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Sloe Pug?

PostPosted: Thu Jul 11, 2019 10:37 am
by andrewjcharlton
This small pug (wingspan 20mm) is worn, but the red/brown band on the abdomen is still quite obvious.
Is this Sloe Pug?

Thank you.

Andrew

Re: Sloe Pug?

PostPosted: Thu Jul 11, 2019 4:25 pm
by SteveH
Hi Andrew,

yes I reckon you are on a winner there with Sloe.

Cheers,
Steve

Re: Sloe Pug?

PostPosted: Thu Jul 11, 2019 5:15 pm
by Greg
Hi Andrew and Steve,

How about Slender Pug?

Greg

Re: Sloe Pug?

PostPosted: Thu Jul 11, 2019 5:52 pm
by andrewjcharlton
Thank you both.
From photos I can find of Slender, this one doesn't seem to have a prominent discal spot, and the red/brown band on the abdomen seems well-demarcated whereas on Slender it seems more diffuse. I've never seen either species before. I've posted another photo if that helps.

Re: Sloe Pug?

PostPosted: Thu Jul 11, 2019 7:40 pm
by Greg
Hi Andrew

If you have a copy of Brian Hancock's Pug Moths of NW England, or if not, Brian's web site. Your second photo is an almost exact copy of Brian's Slender Pug photo on page 26 showing small but slightly elongated discal spots,rounded wings and abdominal band similar in size and shape to your moth.
Mine is only a suggestion of course.

Regard
Greg

Re: Sloe Pug?

PostPosted: Fri Jul 12, 2019 8:05 am
by JulianB
I think I'd also vote for Slender; the pattern does seem to fit better.

Cheers, Julian

Re: Sloe Pug?

PostPosted: Fri Jul 12, 2019 9:14 am
by andrewjcharlton
Thank you all.
I think I'm convinced it is Slender, so that's how I'll record it unless there are any objections.

Andrew

Re: Sloe Pug?

PostPosted: Sun Jul 14, 2019 1:16 pm
by stevehind
Hi Andrew

I would agree with Slender Pug.

Could I also request that you not use that bright green background again as it is too strong and distorts the colours on the moth.

Regards
Steve

Re: Sloe Pug?

PostPosted: Sun Jul 14, 2019 3:29 pm
by andrewjcharlton
Hi Steve,

thank you for confirming the Slender Pug for me.

With regard to the photos, I've used the same setup for over 10 years. Almost all my 'record' photos are taken with artificial light, with the moth on a green paper sheet within a shallow white plastic tray, the sides of which help to reflect and diffuse what is otherwise unidirectional light.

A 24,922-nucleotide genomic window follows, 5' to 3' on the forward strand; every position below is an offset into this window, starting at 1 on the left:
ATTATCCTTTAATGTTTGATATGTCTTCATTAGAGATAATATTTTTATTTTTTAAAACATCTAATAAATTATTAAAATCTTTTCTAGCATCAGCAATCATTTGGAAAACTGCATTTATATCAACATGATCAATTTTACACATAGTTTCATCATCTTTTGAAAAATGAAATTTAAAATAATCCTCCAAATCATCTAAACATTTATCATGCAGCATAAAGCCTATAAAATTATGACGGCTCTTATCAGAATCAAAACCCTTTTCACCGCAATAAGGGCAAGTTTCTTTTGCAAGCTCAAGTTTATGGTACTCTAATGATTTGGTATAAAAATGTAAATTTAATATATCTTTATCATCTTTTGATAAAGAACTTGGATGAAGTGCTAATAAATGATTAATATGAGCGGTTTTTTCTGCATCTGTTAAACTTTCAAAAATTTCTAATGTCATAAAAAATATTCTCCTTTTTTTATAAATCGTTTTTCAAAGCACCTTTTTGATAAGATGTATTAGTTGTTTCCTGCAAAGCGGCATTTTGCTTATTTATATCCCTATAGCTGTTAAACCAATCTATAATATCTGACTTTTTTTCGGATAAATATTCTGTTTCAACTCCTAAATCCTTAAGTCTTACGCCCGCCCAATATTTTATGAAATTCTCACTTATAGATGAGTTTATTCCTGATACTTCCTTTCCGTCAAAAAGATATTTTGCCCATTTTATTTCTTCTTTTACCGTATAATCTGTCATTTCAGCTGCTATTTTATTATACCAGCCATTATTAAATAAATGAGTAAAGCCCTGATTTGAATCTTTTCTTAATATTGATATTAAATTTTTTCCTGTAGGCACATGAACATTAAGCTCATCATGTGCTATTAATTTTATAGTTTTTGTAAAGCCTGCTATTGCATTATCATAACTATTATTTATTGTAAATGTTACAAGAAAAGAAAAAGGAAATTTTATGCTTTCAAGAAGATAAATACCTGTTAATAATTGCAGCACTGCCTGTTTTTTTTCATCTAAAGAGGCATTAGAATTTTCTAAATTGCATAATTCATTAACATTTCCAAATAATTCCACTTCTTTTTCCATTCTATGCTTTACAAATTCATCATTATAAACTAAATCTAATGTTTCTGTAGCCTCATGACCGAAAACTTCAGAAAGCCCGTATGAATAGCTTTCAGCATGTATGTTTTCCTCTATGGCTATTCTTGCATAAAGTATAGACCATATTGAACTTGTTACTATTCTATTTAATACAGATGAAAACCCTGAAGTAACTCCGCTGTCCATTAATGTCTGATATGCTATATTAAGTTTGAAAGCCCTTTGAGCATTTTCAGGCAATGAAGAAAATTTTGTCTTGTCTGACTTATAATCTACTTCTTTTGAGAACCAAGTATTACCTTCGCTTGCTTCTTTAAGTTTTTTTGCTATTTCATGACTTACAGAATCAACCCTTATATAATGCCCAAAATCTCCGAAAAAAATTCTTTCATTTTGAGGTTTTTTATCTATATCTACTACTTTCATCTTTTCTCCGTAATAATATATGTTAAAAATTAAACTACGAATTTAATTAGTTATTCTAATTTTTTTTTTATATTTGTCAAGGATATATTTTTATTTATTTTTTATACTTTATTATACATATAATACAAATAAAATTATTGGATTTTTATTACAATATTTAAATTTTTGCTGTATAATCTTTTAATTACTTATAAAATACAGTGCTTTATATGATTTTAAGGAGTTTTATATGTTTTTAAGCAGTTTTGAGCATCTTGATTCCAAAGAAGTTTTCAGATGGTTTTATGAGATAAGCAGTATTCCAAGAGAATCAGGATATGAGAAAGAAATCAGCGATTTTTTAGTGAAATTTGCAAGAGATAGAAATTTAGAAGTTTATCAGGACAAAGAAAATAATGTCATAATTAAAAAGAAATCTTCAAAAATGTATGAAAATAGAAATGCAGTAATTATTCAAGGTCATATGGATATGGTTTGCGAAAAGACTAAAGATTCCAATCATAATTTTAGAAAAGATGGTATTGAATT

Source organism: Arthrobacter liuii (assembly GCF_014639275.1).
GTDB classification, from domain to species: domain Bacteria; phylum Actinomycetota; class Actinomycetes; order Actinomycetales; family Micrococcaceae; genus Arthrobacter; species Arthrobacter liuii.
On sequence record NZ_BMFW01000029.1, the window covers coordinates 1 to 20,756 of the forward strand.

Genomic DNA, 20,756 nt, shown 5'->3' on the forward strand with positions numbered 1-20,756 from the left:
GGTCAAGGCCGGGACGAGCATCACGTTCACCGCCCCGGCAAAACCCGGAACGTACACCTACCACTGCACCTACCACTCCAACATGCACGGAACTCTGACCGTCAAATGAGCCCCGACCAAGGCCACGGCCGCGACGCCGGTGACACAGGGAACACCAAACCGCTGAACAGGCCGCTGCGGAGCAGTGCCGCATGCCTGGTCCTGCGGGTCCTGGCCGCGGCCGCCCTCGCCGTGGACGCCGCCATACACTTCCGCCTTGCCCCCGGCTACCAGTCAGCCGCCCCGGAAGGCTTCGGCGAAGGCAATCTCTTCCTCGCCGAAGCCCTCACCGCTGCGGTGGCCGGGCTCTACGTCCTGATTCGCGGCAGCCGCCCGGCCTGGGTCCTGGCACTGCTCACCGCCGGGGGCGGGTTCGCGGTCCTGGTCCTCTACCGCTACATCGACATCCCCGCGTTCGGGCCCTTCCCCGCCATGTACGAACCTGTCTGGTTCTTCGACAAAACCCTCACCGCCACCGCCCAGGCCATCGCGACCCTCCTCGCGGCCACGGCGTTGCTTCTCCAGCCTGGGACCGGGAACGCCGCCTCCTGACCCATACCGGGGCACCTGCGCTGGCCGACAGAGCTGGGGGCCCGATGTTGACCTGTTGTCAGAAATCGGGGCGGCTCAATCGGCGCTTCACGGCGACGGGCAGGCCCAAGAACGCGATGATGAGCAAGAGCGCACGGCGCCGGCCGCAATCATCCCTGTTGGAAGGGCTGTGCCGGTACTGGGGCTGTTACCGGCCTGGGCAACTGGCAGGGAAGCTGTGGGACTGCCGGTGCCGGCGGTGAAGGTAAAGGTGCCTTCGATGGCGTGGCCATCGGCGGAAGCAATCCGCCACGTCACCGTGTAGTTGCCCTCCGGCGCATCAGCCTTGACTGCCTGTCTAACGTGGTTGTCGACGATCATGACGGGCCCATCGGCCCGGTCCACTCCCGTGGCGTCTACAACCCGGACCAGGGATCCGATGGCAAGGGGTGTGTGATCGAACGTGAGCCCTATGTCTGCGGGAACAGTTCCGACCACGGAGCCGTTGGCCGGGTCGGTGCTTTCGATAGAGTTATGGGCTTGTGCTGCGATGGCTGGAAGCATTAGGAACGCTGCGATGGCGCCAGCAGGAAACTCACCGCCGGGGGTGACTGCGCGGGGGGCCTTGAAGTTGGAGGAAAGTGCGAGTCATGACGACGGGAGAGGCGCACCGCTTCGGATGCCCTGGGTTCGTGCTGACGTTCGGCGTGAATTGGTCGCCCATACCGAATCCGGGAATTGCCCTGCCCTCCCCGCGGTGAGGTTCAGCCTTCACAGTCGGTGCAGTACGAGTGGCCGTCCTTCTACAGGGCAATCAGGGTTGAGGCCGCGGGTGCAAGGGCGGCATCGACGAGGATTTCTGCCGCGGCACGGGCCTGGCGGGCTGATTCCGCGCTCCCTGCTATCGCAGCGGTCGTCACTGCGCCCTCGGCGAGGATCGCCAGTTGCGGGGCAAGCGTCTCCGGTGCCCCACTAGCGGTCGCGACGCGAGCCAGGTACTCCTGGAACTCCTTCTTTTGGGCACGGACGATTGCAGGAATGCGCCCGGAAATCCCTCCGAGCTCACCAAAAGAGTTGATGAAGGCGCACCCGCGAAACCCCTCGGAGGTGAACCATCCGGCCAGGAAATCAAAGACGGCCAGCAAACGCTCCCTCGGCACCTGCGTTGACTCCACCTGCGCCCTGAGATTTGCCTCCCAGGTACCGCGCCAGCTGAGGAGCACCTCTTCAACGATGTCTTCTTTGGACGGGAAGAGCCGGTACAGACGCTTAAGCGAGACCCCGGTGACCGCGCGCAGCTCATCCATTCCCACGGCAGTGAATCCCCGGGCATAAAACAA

Personally I always considered the green sheet to give a useful neutral background to display the moth for diagnostic purposes, and also to give me a consistent reference colour for determining the quality of the exposure and colour balance (always a problem with predominantly artificial light).
I have found this method more convenient than trying to use only daylight and risking losing the moth trying to record it in a more 'natural' setting . As the colour spectrum of natural light changes with time of day, I seem to get a different colour balance depending on when I take the shots of moths.

I guess also image colour is affected both by the settings on the digital camera and by the display settings of the equipment being used to view the digital image (for example there is a colour difference between the monitor on my camera and my PC screen). I recall that when photographing my image of Spanish Carpet (in Manley and on UK moths) I was able to picture both colour forms with the same moth, just by altering the light balance setting on the camera!

I've never worried too much about this, since shape and markings seem to have more bearing on identifications than subtleties of colour. However, now you have pointed out that my green background is a problem for some, I'm very happy to experiment again with alternatives.
There are some consistently excellent photos appearing from some contributors to the forum (but also many of lesser quality). I know Brian Hancock's pug book details his photographic technique, but it might be interesting to hear from other people how they go about getting consistently good results and 'natural' colours.

Thanks again for your thought-provoking comment,

Andrew

Re: Sloe Pug?

PostPosted: Mon Jul 15, 2019 11:07 am
by stevehind
Hi Andrew
I think the photographers recommend using a grey background.
Have a look at some of Tom Tams photos on the Northumberland Moth Group
http://www.northumberlandmoths.org.uk/
Regards
Steve